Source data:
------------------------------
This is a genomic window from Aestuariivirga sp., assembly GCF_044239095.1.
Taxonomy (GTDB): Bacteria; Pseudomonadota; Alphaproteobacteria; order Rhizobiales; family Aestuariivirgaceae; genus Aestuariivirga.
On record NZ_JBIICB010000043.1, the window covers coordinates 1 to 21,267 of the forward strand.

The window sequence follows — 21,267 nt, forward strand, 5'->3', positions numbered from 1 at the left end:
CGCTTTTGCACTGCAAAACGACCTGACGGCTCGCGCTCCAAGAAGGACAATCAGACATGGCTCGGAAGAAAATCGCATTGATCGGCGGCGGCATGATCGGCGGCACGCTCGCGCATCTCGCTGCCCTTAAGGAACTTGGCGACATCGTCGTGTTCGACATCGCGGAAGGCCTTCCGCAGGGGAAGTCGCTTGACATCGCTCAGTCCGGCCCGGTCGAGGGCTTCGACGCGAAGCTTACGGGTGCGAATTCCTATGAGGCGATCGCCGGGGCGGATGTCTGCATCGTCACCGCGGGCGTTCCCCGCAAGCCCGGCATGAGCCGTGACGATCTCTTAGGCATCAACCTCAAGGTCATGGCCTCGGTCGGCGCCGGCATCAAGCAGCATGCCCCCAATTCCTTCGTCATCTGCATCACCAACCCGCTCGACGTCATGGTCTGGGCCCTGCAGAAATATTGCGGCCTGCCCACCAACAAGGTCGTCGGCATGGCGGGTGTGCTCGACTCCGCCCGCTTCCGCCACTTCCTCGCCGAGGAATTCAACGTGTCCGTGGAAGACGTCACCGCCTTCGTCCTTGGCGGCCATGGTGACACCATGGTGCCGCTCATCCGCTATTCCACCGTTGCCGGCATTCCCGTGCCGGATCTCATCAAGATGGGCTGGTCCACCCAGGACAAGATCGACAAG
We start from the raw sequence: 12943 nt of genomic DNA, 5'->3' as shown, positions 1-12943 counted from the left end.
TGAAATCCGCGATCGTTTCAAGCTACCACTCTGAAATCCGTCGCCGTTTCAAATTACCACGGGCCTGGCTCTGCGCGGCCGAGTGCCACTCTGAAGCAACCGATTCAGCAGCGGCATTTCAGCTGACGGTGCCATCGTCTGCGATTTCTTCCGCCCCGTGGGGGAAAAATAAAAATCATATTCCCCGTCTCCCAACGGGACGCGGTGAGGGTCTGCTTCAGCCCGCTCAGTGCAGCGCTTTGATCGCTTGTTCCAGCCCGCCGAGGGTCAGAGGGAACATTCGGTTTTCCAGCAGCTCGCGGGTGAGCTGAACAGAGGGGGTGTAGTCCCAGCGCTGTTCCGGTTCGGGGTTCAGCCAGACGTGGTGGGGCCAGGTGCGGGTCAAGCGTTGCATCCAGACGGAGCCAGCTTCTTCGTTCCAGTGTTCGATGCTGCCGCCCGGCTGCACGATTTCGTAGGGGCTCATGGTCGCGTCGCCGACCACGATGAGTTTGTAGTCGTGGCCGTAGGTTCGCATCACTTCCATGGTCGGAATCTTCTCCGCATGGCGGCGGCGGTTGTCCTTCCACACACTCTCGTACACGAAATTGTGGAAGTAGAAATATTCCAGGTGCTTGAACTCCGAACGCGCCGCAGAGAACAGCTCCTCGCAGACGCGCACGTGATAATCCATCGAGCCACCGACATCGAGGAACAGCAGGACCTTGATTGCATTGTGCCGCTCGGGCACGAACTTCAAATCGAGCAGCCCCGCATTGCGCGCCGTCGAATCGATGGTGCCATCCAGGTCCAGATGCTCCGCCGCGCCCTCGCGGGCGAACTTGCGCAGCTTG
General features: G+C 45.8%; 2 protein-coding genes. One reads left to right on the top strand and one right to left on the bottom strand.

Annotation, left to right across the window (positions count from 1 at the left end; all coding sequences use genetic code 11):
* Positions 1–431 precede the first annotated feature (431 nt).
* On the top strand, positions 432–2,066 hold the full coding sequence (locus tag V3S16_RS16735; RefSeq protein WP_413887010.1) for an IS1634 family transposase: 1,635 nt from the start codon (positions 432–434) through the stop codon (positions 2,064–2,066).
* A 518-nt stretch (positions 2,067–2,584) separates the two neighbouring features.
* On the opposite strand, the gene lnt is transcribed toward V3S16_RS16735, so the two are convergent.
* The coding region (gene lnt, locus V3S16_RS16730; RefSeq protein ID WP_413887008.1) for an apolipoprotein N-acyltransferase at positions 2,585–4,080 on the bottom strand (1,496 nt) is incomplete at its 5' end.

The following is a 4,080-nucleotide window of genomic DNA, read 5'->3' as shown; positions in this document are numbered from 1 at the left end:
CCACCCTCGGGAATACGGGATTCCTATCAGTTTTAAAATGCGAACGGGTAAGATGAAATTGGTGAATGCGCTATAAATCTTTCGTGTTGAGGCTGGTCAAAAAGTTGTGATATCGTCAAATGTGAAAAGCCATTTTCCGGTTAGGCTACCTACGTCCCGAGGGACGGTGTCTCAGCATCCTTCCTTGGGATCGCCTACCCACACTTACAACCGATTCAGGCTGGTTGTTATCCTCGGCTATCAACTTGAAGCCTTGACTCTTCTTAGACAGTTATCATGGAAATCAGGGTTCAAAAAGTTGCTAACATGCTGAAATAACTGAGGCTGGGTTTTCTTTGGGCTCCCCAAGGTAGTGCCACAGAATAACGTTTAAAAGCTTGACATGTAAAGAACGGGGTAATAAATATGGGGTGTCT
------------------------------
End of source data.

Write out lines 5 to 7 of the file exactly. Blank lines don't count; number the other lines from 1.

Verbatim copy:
CGCTTTTGCACTGCAAAACGACCTGACGGCTCGCGCTCCAAGAAGGACAATCAGACATGGCTCGGAAGAAAATCGCATTGATCGGCGGCGGCATGATCGGCGGCACGCTCGCGCATCTCGCTGCCCTTAAGGAACTTGGCGACATCGTCGTGTTCGACATCGCGGAAGGCCTTCCGCAGGGGAAGTCGCTTGACATCGCTCAGTCCGGCCCGGTCGAGGGCTTCGACGCGAAGCTTACGGGTGCGAATTCCTATGAGGCGATCGCCGGGGCGGATGTCTGCATCGTCACCGCGGGCGTTCCCCGCAAGCCCGGCATGAGCCGTGACGATCTCTTAGGCATCAACCTCAAGGTCATGGCCTCGGTCGGCGCCGGCATCAAGCAGCATGCCCCCAATTCCTTCGTCATCTGCATCACCAACCCGCTCGACGTCATGGTCTGGGCCCTGCAGAAATATTGCGGCCTGCCCACCAACAAGGTCGTCGGCATGGCGGGTGTGCTCGACTCCGCCCGCTTCCGCCACTTCCTCGCCGAGGAATTCAACGTGTCCGTGGAAGACGTCACCGCCTTCGTCCTTGGCGGCCATGGTGACACCATGGTGCCGCTCATCCGCTATTCCACCGTTGCCGGCATTCCCGTGCCGGATCTCATCAAGATGGGCTGGTCCACCCAGGACAAGATCGACAAG
We start from the raw sequence: 12943 nt of genomic DNA, 5'->3' as shown, positions 1-12943 counted from the left end.
TGAAATCCGCGATCGTTTCAAGCTACCACTCTGAAATCCGTCGCCGTTTCAAATTACCACGGGCCTGGCTCTGCGCGGCCGAGTGCCACTCTGAAGCAACCGATTCAGCAGCGGCATTTCAGCTGACGGTGCCATCGTCTGCGATTTCTTCCGCCCCGTGGGGGAAAAATAAAAATCATATTCCCCGTCTCCCAACGGGACGCGGTGAGGGTCTGCTTCAGCCCGCTCAGTGCAGCGCTTTGATCGCTTGTTCCAGCCCGCCGAGGGTCAGAGGGAACATTCGGTTTTCCAGCAGCTCGCGGGTGAGCTGAACAGAGGGGGTGTAGTCCCAGCGCTGTTCCGGTTCGGGGTTCAGCCAGACGTGGTGGGGCCAGGTGCGGGTCAAGCGTTGCATCCAGACGGAGCCAGCTTCTTCGTTCCAGTGTTCGATGCTGCCGCCCGGCTGCACGATTTCGTAGGGGCTCATGGTCGCGTCGCCGACCACGATGAGTTTGTAGTCGTGGCCGTAGGTTCGCATCACTTCCATGGTCGGAATCTTCTCCGCATGGCGGCGGCGGTTGTCCTTCCACACACTCTCGTACACGAAATTGTGGAAGTAGAAATATTCCAGGTGCTTGAACTCCGAACGCGCCGCAGAGAACAGCTCCTCGCAGACGCGCACGTGATAATCCATCGAGCCACCGACATCGAGGAACAGCAGGACCTTGATTGCATTGTGCCGCTCGGGCACGAACTTCAAATCGAGCAGCCCCGCATTGCGCGCCGTCGAATCGATGGTGCCATCCAGGTCCAGATGCTCCGCCGCGCCCTCGCGGGCGAACTTGCGCAGCTTG